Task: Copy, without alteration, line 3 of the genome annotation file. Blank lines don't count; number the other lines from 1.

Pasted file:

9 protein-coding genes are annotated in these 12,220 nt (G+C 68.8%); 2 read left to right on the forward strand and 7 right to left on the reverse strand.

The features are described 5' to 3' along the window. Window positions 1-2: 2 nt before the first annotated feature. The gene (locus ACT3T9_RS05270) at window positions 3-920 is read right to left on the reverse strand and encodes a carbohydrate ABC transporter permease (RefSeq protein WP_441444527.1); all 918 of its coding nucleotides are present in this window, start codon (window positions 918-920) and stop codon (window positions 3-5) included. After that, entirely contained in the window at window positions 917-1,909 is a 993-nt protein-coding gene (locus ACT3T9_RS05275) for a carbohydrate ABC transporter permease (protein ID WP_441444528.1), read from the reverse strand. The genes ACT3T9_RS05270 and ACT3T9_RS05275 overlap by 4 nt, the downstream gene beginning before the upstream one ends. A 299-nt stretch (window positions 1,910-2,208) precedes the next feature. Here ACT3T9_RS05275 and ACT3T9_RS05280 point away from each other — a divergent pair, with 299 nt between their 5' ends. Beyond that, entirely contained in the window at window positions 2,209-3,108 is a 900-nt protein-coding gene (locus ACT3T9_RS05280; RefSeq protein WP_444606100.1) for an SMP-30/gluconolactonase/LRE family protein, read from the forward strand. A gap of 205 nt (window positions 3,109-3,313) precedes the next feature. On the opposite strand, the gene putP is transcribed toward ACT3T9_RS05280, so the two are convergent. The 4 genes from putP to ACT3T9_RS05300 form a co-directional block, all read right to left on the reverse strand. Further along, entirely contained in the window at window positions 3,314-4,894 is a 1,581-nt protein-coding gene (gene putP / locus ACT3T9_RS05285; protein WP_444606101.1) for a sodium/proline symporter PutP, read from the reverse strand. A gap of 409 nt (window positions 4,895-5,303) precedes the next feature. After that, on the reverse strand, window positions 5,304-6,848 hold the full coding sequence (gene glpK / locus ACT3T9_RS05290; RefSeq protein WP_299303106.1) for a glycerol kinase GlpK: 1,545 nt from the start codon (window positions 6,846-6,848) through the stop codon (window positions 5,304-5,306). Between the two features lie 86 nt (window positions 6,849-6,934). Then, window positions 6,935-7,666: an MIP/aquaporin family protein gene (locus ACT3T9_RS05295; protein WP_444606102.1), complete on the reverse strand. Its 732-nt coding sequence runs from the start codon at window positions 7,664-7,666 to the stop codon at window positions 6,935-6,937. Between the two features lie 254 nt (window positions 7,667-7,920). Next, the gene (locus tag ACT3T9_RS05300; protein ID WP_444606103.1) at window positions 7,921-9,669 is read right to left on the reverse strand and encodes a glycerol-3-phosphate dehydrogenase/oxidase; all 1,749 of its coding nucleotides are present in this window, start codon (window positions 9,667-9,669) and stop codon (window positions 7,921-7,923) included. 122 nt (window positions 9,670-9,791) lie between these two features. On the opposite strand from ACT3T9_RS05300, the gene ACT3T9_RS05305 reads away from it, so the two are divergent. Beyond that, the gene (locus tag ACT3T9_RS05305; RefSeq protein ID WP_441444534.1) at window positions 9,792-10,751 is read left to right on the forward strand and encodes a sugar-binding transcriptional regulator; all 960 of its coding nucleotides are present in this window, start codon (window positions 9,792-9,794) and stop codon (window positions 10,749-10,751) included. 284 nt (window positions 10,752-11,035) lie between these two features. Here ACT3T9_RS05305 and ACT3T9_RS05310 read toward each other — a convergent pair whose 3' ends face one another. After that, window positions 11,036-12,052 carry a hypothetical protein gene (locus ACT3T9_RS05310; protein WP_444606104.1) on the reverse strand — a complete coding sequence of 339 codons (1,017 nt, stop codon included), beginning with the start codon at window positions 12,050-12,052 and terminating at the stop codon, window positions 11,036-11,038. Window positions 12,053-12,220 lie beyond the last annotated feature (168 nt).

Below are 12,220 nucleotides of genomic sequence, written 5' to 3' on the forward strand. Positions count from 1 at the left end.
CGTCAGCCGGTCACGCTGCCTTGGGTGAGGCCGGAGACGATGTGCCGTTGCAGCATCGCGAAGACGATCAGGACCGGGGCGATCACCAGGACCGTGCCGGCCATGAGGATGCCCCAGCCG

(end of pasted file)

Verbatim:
Below are 12,220 nucleotides of genomic sequence, written 5' to 3' on the forward strand. Positions count from 1 at the left end.